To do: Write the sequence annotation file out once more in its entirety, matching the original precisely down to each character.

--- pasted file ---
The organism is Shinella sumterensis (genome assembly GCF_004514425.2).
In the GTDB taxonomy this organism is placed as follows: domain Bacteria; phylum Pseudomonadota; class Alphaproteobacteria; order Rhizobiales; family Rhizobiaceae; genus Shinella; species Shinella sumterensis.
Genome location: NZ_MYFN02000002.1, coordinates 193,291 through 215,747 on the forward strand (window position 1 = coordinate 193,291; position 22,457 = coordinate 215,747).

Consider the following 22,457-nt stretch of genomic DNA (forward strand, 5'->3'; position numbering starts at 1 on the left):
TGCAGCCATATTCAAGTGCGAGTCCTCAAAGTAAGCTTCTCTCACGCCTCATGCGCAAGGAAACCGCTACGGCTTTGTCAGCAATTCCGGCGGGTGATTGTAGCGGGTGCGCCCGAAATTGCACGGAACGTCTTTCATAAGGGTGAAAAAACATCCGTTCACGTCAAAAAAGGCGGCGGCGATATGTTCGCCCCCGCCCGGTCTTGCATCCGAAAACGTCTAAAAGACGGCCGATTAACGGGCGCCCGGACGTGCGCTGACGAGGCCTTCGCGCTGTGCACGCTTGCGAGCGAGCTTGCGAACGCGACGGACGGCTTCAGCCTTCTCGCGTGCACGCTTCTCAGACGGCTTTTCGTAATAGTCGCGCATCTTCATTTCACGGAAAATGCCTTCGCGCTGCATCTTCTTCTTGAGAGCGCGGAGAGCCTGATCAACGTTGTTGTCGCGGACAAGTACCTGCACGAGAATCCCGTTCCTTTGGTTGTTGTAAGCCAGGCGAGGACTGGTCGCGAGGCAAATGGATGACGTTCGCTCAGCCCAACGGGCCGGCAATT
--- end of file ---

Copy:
The organism is Shinella sumterensis (genome assembly GCF_004514425.2).
In the GTDB taxonomy this organism is placed as follows: domain Bacteria; phylum Pseudomonadota; class Alphaproteobacteria; order Rhizobiales; family Rhizobiaceae; genus Shinella; species Shinella sumterensis.
Genome location: NZ_MYFN02000002.1, coordinates 193,291 through 215,747 on the forward strand (window position 1 = coordinate 193,291; position 22,457 = coordinate 215,747).

Consider the following 22,457-nt stretch of genomic DNA (forward strand, 5'->3'; position numbering starts at 1 on the left):
TGCAGCCATATTCAAGTGCGAGTCCTCAAAGTAAGCTTCTCTCACGCCTCATGCGCAAGGAAACCGCTACGGCTTTGTCAGCAATTCCGGCGGGTGATTGTAGCGGGTGCGCCCGAAATTGCACGGAACGTCTTTCATAAGGGTGAAAAAACATCCGTTCACGTCAAAAAAGGCGGCGGCGATATGTTCGCCCCCGCCCGGTCTTGCATCCGAAAACGTCTAAAAGACGGCCGATTAACGGGCGCCCGGACGTGCGCTGACGAGGCCTTCGCGCTGTGCACGCTTGCGAGCGAGCTTGCGAACGCGACGGACGGCTTCAGCCTTCTCGCGTGCACGCTTCTCAGACGGCTTTTCGTAATAGTCGCGCATCTTCATTTCACGGAAAATGCCTTCGCGCTGCATCTTCTTCTTGAGAGCGCGGAGAGCCTGATCAACGTTGTTGTCGCGGACAAGTACCTGCACGAGAATCCCGTTCCTTTGGTTGTTGTAAGCCAGGCGAGGACTGGTCGCGAGGCAAATGGATGACGTTCGCTCAGCCCAACGGGCCGGCAATT